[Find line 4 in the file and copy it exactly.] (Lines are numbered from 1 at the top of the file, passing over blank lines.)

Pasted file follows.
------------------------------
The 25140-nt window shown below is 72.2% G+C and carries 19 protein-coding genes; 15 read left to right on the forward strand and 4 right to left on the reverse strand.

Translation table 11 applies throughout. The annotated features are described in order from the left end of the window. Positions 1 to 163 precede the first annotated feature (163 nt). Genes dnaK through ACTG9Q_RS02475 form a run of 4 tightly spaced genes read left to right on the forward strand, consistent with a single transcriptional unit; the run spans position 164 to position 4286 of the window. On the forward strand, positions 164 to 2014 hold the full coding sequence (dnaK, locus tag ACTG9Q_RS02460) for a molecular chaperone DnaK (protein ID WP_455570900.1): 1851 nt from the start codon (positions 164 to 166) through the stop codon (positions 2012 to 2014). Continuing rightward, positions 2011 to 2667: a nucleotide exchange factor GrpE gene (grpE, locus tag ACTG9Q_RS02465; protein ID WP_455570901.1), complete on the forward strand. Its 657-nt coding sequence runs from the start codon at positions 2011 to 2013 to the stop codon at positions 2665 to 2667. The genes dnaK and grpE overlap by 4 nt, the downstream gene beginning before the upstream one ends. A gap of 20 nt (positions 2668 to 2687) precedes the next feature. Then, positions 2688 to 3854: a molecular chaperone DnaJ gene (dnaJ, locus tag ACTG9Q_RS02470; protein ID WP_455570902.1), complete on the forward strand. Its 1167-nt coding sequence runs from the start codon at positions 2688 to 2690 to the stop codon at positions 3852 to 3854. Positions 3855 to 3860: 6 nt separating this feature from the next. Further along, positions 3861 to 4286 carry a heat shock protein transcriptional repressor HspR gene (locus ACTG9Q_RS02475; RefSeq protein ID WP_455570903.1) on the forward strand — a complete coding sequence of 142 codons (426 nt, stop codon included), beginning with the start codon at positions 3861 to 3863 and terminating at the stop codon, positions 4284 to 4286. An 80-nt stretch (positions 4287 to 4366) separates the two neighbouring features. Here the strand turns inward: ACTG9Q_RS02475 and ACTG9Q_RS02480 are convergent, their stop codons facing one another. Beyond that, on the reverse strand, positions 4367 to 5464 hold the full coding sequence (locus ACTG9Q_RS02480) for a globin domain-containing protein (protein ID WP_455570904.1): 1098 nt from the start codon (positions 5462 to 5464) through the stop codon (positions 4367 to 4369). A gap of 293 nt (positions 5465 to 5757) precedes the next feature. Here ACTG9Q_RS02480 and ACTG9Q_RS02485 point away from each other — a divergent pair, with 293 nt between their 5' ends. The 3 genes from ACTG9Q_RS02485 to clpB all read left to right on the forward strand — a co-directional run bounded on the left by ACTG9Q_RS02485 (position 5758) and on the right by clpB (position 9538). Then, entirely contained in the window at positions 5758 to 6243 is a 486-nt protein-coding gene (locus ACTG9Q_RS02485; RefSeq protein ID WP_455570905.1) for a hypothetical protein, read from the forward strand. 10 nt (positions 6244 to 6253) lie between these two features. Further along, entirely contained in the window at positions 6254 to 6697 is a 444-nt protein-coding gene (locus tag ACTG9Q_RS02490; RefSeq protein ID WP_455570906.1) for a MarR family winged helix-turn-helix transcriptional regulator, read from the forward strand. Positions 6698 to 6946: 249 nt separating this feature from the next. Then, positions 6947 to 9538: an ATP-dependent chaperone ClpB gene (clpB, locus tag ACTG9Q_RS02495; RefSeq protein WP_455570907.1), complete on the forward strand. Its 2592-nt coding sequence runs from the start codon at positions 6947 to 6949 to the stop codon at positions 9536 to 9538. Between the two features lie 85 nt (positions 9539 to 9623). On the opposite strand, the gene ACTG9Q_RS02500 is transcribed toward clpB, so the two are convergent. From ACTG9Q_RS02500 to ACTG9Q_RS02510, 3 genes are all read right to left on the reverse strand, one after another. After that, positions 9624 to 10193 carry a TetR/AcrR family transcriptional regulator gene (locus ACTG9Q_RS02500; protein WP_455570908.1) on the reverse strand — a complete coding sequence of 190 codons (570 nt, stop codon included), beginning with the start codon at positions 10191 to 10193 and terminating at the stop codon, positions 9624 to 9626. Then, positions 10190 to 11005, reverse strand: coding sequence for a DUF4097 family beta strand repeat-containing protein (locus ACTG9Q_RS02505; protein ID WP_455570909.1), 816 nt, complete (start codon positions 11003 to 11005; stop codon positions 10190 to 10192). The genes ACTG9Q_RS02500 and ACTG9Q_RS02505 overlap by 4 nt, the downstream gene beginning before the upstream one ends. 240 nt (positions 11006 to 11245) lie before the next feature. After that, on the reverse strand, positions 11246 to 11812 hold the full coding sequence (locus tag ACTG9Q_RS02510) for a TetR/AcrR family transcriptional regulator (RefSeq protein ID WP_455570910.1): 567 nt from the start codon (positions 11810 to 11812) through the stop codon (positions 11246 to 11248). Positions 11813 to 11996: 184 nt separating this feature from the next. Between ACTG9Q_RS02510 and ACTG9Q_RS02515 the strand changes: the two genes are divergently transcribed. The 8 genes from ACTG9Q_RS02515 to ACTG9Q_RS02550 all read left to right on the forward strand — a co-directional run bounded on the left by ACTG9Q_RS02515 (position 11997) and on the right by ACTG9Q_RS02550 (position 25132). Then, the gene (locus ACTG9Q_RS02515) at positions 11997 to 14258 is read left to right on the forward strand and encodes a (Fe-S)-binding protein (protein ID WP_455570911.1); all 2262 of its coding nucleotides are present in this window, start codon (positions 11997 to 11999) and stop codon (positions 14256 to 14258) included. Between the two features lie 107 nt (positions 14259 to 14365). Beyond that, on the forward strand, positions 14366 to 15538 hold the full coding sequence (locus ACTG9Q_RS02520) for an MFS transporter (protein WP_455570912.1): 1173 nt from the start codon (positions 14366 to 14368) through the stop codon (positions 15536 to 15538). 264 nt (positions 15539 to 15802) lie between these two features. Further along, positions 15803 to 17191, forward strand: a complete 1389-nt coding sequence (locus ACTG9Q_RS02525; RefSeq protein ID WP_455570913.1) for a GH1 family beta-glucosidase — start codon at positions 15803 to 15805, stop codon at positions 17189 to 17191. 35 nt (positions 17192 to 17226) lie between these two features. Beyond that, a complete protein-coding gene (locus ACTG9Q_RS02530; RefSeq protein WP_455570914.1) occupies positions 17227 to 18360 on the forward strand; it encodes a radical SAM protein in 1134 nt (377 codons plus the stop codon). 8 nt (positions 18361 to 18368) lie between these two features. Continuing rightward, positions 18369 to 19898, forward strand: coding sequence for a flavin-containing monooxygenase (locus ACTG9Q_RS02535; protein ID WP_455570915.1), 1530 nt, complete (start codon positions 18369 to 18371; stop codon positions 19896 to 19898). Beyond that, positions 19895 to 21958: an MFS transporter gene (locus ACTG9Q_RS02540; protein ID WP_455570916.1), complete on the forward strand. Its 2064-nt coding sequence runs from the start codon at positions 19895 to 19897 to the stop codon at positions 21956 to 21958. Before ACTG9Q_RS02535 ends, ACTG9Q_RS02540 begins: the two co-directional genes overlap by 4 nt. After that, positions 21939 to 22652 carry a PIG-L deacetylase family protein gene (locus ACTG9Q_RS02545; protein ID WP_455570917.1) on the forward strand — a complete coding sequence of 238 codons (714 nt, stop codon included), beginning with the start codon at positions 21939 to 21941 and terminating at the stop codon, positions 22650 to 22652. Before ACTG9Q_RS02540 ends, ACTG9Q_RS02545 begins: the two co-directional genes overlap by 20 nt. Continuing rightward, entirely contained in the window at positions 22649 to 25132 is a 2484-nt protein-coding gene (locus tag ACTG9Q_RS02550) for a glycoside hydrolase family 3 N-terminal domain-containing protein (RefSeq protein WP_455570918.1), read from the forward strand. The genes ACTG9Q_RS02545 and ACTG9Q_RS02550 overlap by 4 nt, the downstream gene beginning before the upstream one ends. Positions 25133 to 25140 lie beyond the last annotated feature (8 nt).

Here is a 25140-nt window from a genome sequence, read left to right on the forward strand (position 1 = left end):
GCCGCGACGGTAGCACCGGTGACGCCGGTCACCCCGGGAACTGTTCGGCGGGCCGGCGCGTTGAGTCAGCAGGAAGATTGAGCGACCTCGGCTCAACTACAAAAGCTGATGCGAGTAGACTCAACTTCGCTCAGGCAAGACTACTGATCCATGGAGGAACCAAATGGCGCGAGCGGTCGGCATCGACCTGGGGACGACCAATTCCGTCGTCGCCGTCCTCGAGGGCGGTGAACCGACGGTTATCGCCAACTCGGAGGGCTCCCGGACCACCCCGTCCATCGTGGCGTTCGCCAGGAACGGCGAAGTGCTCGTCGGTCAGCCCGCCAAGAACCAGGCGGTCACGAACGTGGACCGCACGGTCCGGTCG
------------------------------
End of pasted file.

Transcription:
GCCGCGACGGTAGCACCGGTGACGCCGGTCACCCCGGGAACTGTTCGGCGGGCCGGCGCGTTGAGTCAGCAGGAAGATTGAGCGACCTCGGCTCAACTACAAAAGCTGATGCGAGTAGACTCAACTTCGCTCAGGCAAGACTACTGATCCATGGAGGAACCAAATGGCGCGAGCGGTCGGCATCGACCTGGGGACGACCAATTCCGTCGTCGCCGTCCTCGAGGGCGGTGAACCGACGGTTATCGCCAACTCGGAGGGCTCCCGGACCACCCCGTCCATCGTGGCGTTCGCCAGGAACGGCGAAGTGCTCGTCGGTCAGCCCGCCAAGAACCAGGCGGTCACGAACGTGGACCGCACGGTCCGGTCG